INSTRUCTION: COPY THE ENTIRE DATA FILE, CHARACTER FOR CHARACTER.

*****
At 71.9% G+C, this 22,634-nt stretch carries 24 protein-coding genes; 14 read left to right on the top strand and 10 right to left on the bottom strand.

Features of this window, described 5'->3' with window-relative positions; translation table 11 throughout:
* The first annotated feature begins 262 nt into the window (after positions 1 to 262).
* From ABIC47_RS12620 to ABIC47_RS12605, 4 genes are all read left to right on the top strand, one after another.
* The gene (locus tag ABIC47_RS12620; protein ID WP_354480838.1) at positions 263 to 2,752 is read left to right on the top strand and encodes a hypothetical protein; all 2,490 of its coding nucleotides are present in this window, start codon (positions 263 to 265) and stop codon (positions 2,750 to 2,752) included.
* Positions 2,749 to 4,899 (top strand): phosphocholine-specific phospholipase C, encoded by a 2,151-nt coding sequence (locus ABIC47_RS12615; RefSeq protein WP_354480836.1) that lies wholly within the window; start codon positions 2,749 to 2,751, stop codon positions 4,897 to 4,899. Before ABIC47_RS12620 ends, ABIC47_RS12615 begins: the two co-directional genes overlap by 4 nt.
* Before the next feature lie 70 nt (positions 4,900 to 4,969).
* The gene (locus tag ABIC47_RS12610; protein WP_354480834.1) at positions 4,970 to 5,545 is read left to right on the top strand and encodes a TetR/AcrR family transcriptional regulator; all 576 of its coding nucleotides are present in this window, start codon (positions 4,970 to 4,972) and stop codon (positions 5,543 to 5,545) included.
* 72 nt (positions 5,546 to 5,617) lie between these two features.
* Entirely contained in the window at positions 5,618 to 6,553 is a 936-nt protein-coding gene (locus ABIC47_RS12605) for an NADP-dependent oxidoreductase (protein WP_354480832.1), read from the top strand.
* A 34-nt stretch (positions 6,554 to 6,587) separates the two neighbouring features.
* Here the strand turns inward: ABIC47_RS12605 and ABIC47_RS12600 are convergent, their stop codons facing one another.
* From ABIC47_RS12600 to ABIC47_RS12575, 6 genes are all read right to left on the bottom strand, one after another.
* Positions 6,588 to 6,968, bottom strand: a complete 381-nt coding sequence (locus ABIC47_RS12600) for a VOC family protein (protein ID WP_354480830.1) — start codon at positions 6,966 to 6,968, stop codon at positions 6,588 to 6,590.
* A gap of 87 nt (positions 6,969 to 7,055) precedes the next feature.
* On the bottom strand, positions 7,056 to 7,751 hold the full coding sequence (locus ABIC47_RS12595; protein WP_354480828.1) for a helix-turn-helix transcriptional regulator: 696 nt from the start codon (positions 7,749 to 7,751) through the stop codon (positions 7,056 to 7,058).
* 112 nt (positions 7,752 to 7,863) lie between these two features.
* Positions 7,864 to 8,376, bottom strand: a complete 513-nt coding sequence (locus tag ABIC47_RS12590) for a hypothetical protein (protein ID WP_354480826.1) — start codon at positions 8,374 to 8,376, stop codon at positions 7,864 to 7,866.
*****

At 71.9% G+C, this 22,634-nt stretch carries 24 protein-coding genes; 14 read left to right on the top strand and 10 right to left on the bottom strand.

Features of this window, described 5'->3' with window-relative positions; translation table 11 throughout:
* The first annotated feature begins 262 nt into the window (after positions 1 to 262).
* From ABIC47_RS12620 to ABIC47_RS12605, 4 genes are all read left to right on the top strand, one after another.
* The gene (locus tag ABIC47_RS12620; protein ID WP_354480838.1) at positions 263 to 2,752 is read left to right on the top strand and encodes a hypothetical protein; all 2,490 of its coding nucleotides are present in this window, start codon (positions 263 to 265) and stop codon (positions 2,750 to 2,752) included.
* Positions 2,749 to 4,899 (top strand): phosphocholine-specific phospholipase C, encoded by a 2,151-nt coding sequence (locus ABIC47_RS12615; RefSeq protein WP_354480836.1) that lies wholly within the window; start codon positions 2,749 to 2,751, stop codon positions 4,897 to 4,899. Before ABIC47_RS12620 ends, ABIC47_RS12615 begins: the two co-directional genes overlap by 4 nt.
* Before the next feature lie 70 nt (positions 4,900 to 4,969).
* The gene (locus tag ABIC47_RS12610; protein WP_354480834.1) at positions 4,970 to 5,545 is read left to right on the top strand and encodes a TetR/AcrR family transcriptional regulator; all 576 of its coding nucleotides are present in this window, start codon (positions 4,970 to 4,972) and stop codon (positions 5,543 to 5,545) included.
* 72 nt (positions 5,546 to 5,617) lie between these two features.
* Entirely contained in the window at positions 5,618 to 6,553 is a 936-nt protein-coding gene (locus ABIC47_RS12605) for an NADP-dependent oxidoreductase (protein WP_354480832.1), read from the top strand.
* A 34-nt stretch (positions 6,554 to 6,587) separates the two neighbouring features.
* Here the strand turns inward: ABIC47_RS12605 and ABIC47_RS12600 are convergent, their stop codons facing one another.
* From ABIC47_RS12600 to ABIC47_RS12575, 6 genes are all read right to left on the bottom strand, one after another.
* Positions 6,588 to 6,968, bottom strand: a complete 381-nt coding sequence (locus ABIC47_RS12600) for a VOC family protein (protein ID WP_354480830.1) — start codon at positions 6,966 to 6,968, stop codon at positions 6,588 to 6,590.
* A gap of 87 nt (positions 6,969 to 7,055) precedes the next feature.
* On the bottom strand, positions 7,056 to 7,751 hold the full coding sequence (locus ABIC47_RS12595; protein WP_354480828.1) for a helix-turn-helix transcriptional regulator: 696 nt from the start codon (positions 7,749 to 7,751) through the stop codon (positions 7,056 to 7,058).
* 112 nt (positions 7,752 to 7,863) lie between these two features.
* Positions 7,864 to 8,376, bottom strand: a complete 513-nt coding sequence (locus tag ABIC47_RS12590) for a hypothetical protein (protein ID WP_354480826.1) — start codon at positions 8,374 to 8,376, stop codon at positions 7,864 to 7,866.